Back Row Left to Right; HM3 Hasan Hafiz, HM2 Gavin Rampertaap, HM2 Shamica Wilson, HM2 Patrick Malveda, HM3 Kevin Hines

One of the greatest bands in America, Live (from Pennsylvania, of course), released a song called "Overcome" that became synonymous with the terrorist attacks of September 11, 2001. It’s been almost 9 years since I first heard that song and I am still overcome. Here is a link to a great performance of that song.


I usually try to end my posts on a good note, so here goes.

After the debrief I didn’t want anyone to see me crying any more so I went back to my hooch (slang here for living quarters, I didn’t use it at first, but it’s grown on me). Shortly after I sat down there was a knock on my door. My first thought was, Motherfuc$! Who is that? Then I hear LCDR Robbie Ladd, one of our CRNAs, say, “There’s someone here you have to see”. I’m thinking, unless its Judi there can’t possibly be anyone I want to see right now, but he pressed the issue. So, I come out of my hooch and he leads me out the front door of the FST and there in front of me is this beautiful dog. Not just any dog, but an actual working dog – a bomb sniffer – and since she’s a working dog you are allowed to interact with her. Turns out just that afternoon 9 working dogs reported to the FOB. When Robbie saw this one he yelled to her handler and actually chased them down to have him bring the dog back to the FST because he knew I’m a dog-lover and seeing her might cheer me up. Boy was he right. I played with her for nearly half an hour. Her name is Sonya. She’s no Cowher, mind you, but she’s an excellent substitute.

Me and my new best friend on the FOB, Sonya.

Take Care,


Tuesday, May 4, 2010

It’s Like Déjà vu All Over Again

Sorry I haven’t blogged in some time, I’ve been lacking inspiration. Every day seems to bleed (no pun intended) into the next. We haven’t had a mass casualty situation since the Osprey crash and probably had more than most year-long deployments with the two that we worked through so far. We continue to receive casualties, mostly Afghans, one and two at a time and they all seem to have the same types of injuries and even look the same with their faces covered with blood. I can’t post the pictures I’ve taken (they are for educating medical personnel when I return to the states), but I was going through them last week and had to start putting special captions on them because I was having trouble distinguishing one casualty from another. It’s getting to be like Groundhog Day, without all the laughs from Bill Murray.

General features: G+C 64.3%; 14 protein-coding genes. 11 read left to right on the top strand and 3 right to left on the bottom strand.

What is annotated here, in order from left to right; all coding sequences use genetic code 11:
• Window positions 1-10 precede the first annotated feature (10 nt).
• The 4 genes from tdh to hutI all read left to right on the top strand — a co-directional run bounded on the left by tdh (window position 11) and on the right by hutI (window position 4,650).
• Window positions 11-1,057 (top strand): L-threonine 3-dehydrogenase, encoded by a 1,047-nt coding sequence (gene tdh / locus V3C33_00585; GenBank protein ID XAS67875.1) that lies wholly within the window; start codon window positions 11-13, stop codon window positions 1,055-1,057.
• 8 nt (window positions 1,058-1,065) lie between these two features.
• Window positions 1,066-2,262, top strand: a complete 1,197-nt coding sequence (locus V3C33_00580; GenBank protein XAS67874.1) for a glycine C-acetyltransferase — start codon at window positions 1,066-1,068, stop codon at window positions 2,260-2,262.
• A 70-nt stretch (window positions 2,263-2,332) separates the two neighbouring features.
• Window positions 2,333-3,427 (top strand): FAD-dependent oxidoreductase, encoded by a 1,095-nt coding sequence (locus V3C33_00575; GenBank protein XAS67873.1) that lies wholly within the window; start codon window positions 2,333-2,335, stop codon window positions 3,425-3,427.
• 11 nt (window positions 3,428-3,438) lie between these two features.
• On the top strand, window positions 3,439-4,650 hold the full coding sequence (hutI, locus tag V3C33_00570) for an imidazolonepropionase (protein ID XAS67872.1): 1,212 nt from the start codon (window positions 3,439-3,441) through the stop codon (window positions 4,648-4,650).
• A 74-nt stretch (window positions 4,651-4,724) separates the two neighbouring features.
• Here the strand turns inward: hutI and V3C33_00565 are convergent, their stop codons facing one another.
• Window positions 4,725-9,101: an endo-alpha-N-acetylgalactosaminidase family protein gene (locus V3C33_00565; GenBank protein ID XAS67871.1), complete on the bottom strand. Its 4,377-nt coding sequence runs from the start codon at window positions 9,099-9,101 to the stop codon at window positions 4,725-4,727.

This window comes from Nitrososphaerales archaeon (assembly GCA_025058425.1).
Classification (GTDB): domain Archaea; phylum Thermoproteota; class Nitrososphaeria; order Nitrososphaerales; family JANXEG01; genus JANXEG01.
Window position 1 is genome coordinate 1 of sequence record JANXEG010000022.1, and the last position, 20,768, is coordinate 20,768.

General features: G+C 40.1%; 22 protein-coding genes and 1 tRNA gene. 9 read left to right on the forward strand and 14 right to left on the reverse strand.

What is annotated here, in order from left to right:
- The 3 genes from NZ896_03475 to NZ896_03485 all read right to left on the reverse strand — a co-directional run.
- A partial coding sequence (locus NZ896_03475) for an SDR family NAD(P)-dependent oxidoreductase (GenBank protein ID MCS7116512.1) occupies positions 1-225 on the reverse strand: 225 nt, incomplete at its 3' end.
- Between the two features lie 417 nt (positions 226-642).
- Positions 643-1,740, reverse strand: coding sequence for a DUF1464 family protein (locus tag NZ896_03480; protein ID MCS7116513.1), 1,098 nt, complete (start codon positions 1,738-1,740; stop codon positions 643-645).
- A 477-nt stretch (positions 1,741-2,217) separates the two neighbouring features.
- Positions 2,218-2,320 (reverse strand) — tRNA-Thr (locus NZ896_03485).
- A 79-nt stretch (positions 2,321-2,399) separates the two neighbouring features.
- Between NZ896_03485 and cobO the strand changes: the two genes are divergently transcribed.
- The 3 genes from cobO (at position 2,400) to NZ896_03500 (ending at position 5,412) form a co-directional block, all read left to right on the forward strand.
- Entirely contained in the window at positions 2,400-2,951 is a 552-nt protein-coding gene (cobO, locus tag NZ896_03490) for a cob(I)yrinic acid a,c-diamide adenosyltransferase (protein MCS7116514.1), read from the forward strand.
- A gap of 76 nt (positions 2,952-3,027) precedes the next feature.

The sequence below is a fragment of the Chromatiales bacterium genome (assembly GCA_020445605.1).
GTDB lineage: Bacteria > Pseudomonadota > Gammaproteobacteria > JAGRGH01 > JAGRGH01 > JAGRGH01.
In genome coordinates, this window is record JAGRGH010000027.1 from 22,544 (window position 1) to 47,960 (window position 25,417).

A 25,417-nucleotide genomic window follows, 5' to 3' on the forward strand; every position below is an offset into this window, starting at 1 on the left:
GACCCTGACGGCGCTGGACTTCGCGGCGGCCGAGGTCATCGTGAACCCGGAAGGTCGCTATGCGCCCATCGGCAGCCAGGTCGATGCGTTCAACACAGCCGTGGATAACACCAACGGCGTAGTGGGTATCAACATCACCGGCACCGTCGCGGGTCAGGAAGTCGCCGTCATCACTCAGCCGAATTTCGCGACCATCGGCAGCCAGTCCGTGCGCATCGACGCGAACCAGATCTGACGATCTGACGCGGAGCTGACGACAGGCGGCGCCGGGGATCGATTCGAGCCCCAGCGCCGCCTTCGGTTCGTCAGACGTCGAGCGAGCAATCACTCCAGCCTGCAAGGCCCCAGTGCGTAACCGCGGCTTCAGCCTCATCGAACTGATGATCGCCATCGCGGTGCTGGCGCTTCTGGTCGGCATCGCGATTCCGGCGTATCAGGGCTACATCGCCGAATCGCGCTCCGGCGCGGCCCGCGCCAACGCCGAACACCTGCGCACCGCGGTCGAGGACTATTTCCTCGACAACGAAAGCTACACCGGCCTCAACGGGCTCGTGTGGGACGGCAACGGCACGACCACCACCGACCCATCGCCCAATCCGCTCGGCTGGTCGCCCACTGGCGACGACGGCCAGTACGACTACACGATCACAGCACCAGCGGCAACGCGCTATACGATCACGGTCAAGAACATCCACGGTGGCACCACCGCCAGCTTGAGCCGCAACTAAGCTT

One thing that broke up the monotony last week was a visit from a Navy Psychiatrist. He travels around Afghanistan to assess Navy deployer’s psychological well-being. He’s been researching care for the caregiver for several years and has a lot of experience in this arena. He spent three days at FOB Lagman just walking around the FST engaging folks in casual conversation. Then he provided a short presentation on caregiver stress and had the FST complete a survey. It was eerily similar to Dr Sidney Friedman’s visits on the TV show MASH. His visit didn’t do much for me, I kinda knew what he was up to, but I do think he was helpful for some of our other team members. The biggest thing I took home from his presentation was that, in his experience, medical personnel from small teams like ours will "destroy" each other long before the “bad guys” ever will; and it usually starts to occur around the half-way point of the deployment which is right around the corner for us. I can sort of see it starting, but I think we are too good of a team to let it happen. I know I’ll do my best to not let it happen. One of our goals from the beginning was that everyone, EVERYONE, will cross the finish line together.

Also one of our Surgeons, Dr. Henry “Hank” Zielinski (a proud Pole Judeburger), celebrated his 60th birthday on 29 April. That’s not a misprint, he turned 60! The guy is amazing. Followers of this blog might remember me writing about the days of training we went through at Fort Jackson - much of it wearing that damn IBA, and me complaining about it along with many other things. Well I don’t remember Doc Z, as he’s commonly referred, complaining once…about anything…ever! And he’s freakin’ 60 years old! Oh yeah, and he volunteered for this mission. He really has been an inspiration to everyone on the team. In a show of rebellion against his aging Doc Z decided he was going to shave his head so he could look more like his “hero” John Eckenrode – his words, not mine. When I presented him his birthday card at morning muster that day I, of course, used a Steelers reference. A couple of years ago, it may have been at Media Day for Super Bowl XLIII, I can’t remember exactly, Coach Tomlin was talking about the Steelers’ tight end Heath Miller, #83. A reporter asked him if Miller was the most low-maintenance player on the Steelers team and Coach Tomlin, without missing a beat, replied, “Low-maintenance? He’s no-maintenance.” And that’s Doc Z, no-maintenance. An interesting final note about Doc Z is that he is actually a Knight. He was dubbed Sir Henry Zielinski by The Order of Malta. Here is a link about the order if you are interested:

Not that he didn’t look great with hair, but how cool does Sir Henry look bald?!?!?!

I got another care package from Judi with some things I needed and, of course, a few surprises. This time she sent a 43 T-shirt and magnet. Below is a pic of me in the shirt. Gotta love her!!! And thanks to Barbie for the Wasabi Soy almonds – love ‘em!

Some of you may not be aware that poor Cowher doggie had some swelling in one of his paws that was causing him to limp. Judi took him to the vet who said he just had some shoulder arthritis and prescribed an anti-inflammatory medicine. He’s much better now.

I want to wish a Happy Mother’s Day to all the mom’s out there, especially Judi and my mother, Ginger. It a Mother’s Day tradition that my family takes Ging to one of her favorite restaurants – Luigi’s in Clymer, PA. Sorry I can’t make it this year, maybe when I get back in September.

Take care,